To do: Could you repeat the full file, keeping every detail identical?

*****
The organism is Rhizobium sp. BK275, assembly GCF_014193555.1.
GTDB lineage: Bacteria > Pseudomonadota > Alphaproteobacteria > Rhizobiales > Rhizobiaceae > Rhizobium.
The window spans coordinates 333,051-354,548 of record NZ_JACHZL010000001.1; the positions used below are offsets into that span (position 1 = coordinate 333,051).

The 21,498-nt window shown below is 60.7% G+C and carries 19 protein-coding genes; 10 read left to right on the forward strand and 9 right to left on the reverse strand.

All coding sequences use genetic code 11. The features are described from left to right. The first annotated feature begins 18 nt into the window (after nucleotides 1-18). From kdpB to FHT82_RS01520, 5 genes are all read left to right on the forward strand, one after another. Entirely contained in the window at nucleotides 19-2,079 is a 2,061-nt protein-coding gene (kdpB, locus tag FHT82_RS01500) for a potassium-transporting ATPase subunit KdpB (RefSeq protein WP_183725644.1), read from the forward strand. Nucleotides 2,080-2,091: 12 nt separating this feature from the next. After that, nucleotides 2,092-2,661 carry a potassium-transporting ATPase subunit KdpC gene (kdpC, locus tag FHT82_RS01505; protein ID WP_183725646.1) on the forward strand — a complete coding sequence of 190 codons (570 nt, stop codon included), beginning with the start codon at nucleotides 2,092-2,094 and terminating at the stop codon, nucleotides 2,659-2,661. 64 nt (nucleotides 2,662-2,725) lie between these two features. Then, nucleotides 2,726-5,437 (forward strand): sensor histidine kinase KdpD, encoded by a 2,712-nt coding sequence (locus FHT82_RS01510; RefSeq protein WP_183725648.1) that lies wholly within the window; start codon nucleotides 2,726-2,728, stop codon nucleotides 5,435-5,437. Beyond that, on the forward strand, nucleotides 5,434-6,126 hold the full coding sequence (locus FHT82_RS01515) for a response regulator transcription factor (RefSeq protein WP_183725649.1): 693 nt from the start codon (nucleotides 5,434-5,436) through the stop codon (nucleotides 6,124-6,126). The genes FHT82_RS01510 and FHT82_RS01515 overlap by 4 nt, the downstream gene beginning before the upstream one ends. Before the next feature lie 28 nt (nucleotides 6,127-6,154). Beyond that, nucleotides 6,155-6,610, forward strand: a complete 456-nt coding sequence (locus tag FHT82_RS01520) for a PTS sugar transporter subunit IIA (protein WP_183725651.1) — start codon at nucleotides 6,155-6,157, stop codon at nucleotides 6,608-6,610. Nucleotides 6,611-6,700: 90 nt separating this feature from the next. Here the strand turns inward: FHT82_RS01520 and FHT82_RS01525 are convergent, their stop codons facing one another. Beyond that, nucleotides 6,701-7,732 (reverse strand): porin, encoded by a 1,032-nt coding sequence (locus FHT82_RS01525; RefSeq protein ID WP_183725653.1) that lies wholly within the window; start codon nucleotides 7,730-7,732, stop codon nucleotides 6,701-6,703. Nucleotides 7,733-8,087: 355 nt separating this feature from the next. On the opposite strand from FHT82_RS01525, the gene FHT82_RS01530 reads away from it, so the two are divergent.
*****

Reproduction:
The organism is Rhizobium sp. BK275, assembly GCF_014193555.1.
GTDB lineage: Bacteria > Pseudomonadota > Alphaproteobacteria > Rhizobiales > Rhizobiaceae > Rhizobium.
The window spans coordinates 333,051-354,548 of record NZ_JACHZL010000001.1; the positions used below are offsets into that span (position 1 = coordinate 333,051).

The 21,498-nt window shown below is 60.7% G+C and carries 19 protein-coding genes; 10 read left to right on the forward strand and 9 right to left on the reverse strand.

All coding sequences use genetic code 11. The features are described from left to right. The first annotated feature begins 18 nt into the window (after nucleotides 1-18). From kdpB to FHT82_RS01520, 5 genes are all read left to right on the forward strand, one after another. Entirely contained in the window at nucleotides 19-2,079 is a 2,061-nt protein-coding gene (kdpB, locus tag FHT82_RS01500) for a potassium-transporting ATPase subunit KdpB (RefSeq protein WP_183725644.1), read from the forward strand. Nucleotides 2,080-2,091: 12 nt separating this feature from the next. After that, nucleotides 2,092-2,661 carry a potassium-transporting ATPase subunit KdpC gene (kdpC, locus tag FHT82_RS01505; protein ID WP_183725646.1) on the forward strand — a complete coding sequence of 190 codons (570 nt, stop codon included), beginning with the start codon at nucleotides 2,092-2,094 and terminating at the stop codon, nucleotides 2,659-2,661. 64 nt (nucleotides 2,662-2,725) lie between these two features. Then, nucleotides 2,726-5,437 (forward strand): sensor histidine kinase KdpD, encoded by a 2,712-nt coding sequence (locus FHT82_RS01510; RefSeq protein WP_183725648.1) that lies wholly within the window; start codon nucleotides 2,726-2,728, stop codon nucleotides 5,435-5,437. Beyond that, on the forward strand, nucleotides 5,434-6,126 hold the full coding sequence (locus FHT82_RS01515) for a response regulator transcription factor (RefSeq protein WP_183725649.1): 693 nt from the start codon (nucleotides 5,434-5,436) through the stop codon (nucleotides 6,124-6,126). The genes FHT82_RS01510 and FHT82_RS01515 overlap by 4 nt, the downstream gene beginning before the upstream one ends. Before the next feature lie 28 nt (nucleotides 6,127-6,154). Beyond that, nucleotides 6,155-6,610, forward strand: a complete 456-nt coding sequence (locus tag FHT82_RS01520) for a PTS sugar transporter subunit IIA (protein WP_183725651.1) — start codon at nucleotides 6,155-6,157, stop codon at nucleotides 6,608-6,610. Nucleotides 6,611-6,700: 90 nt separating this feature from the next. Here the strand turns inward: FHT82_RS01520 and FHT82_RS01525 are convergent, their stop codons facing one another. Beyond that, nucleotides 6,701-7,732 (reverse strand): porin, encoded by a 1,032-nt coding sequence (locus FHT82_RS01525; RefSeq protein ID WP_183725653.1) that lies wholly within the window; start codon nucleotides 7,730-7,732, stop codon nucleotides 6,701-6,703. Nucleotides 7,733-8,087: 355 nt separating this feature from the next. On the opposite strand from FHT82_RS01525, the gene FHT82_RS01530 reads away from it, so the two are divergent.